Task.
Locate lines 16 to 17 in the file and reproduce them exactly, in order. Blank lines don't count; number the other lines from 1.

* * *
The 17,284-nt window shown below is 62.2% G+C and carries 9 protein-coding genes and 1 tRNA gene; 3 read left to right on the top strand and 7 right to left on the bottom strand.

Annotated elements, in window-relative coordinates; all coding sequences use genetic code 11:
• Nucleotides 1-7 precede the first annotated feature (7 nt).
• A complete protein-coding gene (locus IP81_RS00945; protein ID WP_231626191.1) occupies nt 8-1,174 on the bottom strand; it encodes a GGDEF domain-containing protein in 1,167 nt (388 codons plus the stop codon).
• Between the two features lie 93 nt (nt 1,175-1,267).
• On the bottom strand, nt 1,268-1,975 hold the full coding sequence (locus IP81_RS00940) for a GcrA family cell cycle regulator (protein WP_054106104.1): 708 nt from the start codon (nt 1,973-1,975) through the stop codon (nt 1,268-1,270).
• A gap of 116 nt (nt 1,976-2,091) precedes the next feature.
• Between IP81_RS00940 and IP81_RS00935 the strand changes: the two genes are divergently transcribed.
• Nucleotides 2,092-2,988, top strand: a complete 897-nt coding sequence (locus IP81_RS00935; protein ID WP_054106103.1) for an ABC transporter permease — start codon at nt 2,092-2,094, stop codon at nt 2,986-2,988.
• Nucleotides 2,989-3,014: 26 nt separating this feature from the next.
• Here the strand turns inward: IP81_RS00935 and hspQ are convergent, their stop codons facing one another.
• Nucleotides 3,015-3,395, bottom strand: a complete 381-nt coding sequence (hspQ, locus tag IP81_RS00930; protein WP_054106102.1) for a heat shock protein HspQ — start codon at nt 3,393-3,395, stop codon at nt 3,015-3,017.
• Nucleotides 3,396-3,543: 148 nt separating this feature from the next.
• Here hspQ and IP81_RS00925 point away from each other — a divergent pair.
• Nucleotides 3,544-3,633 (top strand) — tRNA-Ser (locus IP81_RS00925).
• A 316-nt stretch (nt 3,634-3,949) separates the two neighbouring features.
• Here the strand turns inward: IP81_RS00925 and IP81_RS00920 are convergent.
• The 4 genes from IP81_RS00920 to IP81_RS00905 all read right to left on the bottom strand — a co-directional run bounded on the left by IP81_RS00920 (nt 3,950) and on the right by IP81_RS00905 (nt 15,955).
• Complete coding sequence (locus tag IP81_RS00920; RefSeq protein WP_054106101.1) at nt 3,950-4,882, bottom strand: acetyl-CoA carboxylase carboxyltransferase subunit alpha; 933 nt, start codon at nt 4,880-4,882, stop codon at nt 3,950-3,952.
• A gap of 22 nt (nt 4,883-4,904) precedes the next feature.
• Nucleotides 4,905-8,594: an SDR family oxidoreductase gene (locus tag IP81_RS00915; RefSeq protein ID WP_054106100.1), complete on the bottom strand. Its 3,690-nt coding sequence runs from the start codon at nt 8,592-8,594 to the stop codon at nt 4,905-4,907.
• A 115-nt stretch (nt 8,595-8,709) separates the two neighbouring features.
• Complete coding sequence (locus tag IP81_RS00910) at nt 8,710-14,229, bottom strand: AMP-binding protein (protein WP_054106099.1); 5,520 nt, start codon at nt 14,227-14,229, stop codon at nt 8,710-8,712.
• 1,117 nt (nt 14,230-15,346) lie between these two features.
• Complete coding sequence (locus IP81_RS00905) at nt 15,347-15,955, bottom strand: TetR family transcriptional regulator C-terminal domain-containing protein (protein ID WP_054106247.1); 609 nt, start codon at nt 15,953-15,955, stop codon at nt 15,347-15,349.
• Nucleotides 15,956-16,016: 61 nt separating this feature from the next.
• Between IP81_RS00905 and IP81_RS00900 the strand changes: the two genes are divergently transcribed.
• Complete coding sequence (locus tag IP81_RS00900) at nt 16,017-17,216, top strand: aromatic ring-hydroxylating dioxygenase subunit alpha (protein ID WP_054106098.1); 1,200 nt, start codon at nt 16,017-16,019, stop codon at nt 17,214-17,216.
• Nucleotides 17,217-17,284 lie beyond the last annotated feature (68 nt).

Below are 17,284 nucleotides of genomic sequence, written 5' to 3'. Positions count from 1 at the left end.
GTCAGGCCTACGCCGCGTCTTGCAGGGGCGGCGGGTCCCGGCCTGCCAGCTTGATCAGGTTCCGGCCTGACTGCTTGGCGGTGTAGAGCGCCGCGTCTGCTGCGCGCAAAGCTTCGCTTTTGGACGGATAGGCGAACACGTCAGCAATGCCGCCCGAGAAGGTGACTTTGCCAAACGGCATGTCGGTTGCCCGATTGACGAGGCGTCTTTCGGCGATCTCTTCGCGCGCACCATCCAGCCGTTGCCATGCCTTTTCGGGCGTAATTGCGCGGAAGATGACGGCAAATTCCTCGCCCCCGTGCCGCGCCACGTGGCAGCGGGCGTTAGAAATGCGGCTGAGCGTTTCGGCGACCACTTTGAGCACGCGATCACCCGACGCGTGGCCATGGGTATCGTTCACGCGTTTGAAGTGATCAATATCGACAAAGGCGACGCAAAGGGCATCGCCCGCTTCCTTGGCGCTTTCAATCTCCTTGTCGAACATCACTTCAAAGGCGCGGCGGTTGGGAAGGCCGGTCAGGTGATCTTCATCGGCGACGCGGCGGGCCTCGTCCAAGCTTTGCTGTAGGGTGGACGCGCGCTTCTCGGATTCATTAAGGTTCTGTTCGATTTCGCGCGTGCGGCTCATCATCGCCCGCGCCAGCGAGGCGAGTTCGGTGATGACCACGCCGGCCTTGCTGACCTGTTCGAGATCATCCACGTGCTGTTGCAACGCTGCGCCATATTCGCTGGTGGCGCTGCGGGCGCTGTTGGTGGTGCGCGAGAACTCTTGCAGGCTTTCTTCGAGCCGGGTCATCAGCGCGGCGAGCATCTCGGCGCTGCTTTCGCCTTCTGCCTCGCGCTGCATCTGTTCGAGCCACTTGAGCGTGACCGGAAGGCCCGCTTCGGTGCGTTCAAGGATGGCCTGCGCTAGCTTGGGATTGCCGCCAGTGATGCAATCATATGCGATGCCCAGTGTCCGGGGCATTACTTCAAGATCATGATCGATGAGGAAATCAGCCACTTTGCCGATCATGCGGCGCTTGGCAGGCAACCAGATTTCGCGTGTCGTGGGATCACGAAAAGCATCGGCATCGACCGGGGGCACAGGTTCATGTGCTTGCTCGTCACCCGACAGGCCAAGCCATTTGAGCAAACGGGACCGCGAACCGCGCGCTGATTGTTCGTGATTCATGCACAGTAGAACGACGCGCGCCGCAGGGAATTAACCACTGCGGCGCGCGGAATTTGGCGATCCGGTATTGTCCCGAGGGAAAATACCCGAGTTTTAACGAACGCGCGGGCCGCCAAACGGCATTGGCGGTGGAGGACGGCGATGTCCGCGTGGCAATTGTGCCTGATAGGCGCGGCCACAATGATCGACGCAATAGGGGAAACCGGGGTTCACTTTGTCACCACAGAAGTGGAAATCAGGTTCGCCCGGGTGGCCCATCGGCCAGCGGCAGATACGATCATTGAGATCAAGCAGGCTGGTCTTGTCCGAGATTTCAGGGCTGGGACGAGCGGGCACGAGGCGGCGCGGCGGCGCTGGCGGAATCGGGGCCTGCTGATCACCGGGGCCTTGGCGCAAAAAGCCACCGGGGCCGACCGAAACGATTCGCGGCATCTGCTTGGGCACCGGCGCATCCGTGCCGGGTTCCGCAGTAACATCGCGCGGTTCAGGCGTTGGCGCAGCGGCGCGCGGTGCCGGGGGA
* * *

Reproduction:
• A 316-nt stretch (nt 3,634-3,949) separates the two neighbouring features.
• Here the strand turns inward: IP81_RS00925 and IP81_RS00920 are convergent.